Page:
The logs and trees across the trail, however put me in a bad mood fairly quickly. As soon as I would get momentum, I would have to stop and dismount to pick up my bike to get across the logs. These weren’t small logs that could be crossed on the bike, they were large downed trees.

This is when the cursing started. I got so frustrated with the trees across the trail and the rocks on the trail because I couldn’t stay on the bike for a good period of time.

The highlighted portion is the part that I did on my bike.
The highlighted portion is the part that I did on my bike.

When I got to the intersection of G, I left the old roadbed and started on a narrower trail. It was going well for a little while, but I soon came to a tree across the path. This was not like the other trees because it was not the trunk of the tree but the crown, so I had to haul my bike through briers and understory around the tree. Also after the trail became narrow, the downed trees and underbrush reached out to grab at me and I got really frustrated with constantly being hit by limbs and such.

Of course as soon as I got my momentum going again, I failed to negotiate a rock and landed on my hand and head. This is where I was assured the importance of a helmet, because my head slammed on, guess what, a downed tree. My hand and nose hurt, but once I determined nothing was broken I got up and walked my bike instead of riding it.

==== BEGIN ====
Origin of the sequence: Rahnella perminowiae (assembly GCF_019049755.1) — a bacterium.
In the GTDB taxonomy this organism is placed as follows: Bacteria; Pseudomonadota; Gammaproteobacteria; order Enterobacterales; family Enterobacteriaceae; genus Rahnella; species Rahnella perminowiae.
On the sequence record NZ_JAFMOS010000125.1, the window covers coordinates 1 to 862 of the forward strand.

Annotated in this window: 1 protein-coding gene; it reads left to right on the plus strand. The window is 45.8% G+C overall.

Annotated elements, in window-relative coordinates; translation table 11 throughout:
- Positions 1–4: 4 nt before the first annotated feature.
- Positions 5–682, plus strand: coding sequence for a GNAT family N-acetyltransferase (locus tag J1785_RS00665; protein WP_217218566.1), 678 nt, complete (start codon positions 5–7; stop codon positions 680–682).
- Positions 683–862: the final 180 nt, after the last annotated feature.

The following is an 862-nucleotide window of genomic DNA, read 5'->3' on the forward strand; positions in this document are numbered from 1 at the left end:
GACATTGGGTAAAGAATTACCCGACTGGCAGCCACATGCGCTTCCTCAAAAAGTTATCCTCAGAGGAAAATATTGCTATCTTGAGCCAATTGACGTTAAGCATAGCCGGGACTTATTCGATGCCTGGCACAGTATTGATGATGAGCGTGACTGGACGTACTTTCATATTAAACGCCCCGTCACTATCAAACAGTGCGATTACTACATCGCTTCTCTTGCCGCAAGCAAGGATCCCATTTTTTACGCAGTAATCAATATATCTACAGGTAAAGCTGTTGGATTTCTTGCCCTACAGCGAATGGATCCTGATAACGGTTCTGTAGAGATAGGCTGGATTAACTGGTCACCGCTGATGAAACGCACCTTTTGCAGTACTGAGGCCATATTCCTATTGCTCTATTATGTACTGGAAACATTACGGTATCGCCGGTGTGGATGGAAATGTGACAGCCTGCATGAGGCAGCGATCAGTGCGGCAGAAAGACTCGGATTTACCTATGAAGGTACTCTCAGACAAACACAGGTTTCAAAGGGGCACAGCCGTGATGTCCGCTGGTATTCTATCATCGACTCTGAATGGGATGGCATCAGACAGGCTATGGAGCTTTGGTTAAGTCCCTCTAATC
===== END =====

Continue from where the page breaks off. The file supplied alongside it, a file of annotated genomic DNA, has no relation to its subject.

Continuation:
Because the bike was next to me, the dang peddles kept hitting me in the back of my calves. I used a nicer word to describe them to you than I did that day. This is when the frustration I felt was at its limit. I was so glad only Caddie was around to hear me, because I am not proud of how I sounded. But I was committed by this point, it was just as far to turn around than to continue the loop. I just hoped it got better.

At this point, I began to seriously doubt if I will enjoy mountain biking. For some reason that thought made me sad, as if I had let the frustrations get the better of me.


After I rounded the furthest point on the Morgan Hollow Loop, the trail was less rocky and rooty, so I got back on and rode for quite a ways. The trail is beautiful, and I loved it in the winter.

I descended and crossed a beautiful creek and quickly began to climb again with a deep cove of the lake to my left. I dismounted to climb the steep part. The trail rounded a corner and opened to a nice flat and wide trail. I was excited because I was slightly beginning to have fun.

I mounted my bike and started going. I shifted gears, and that is when my derailleur broke. And I mean broke, like in half. There was no fixing it on the trail, and I was about a mile and a half to the trailhead.

The broken derailleur.
The broken derailleur.

It wouldn’t have been bad walking it out, but those dang peddles kept hitting my legs. I was so frustrated and it hurt badly.

Life is what you make of it

I truly believe life is what you make of it. You can choose to let it get you down, or you can get back up and look at the silver lining. For me the silver lining was the beauty of the trail and forest. It was also through all the sadness and frustration, the fact that I was alone and didn’t make anyone else’s trip a negative experience. I also was glad that no one saw me at my worst. Well Caddie did, but she loves me anyway.

Will I mountain bike again? You bettcha! I have to get my bike back from the shop first, but I will definitely try it again.

Biking with Caddie on the LOViT.
Biking with Caddie on the LOViT.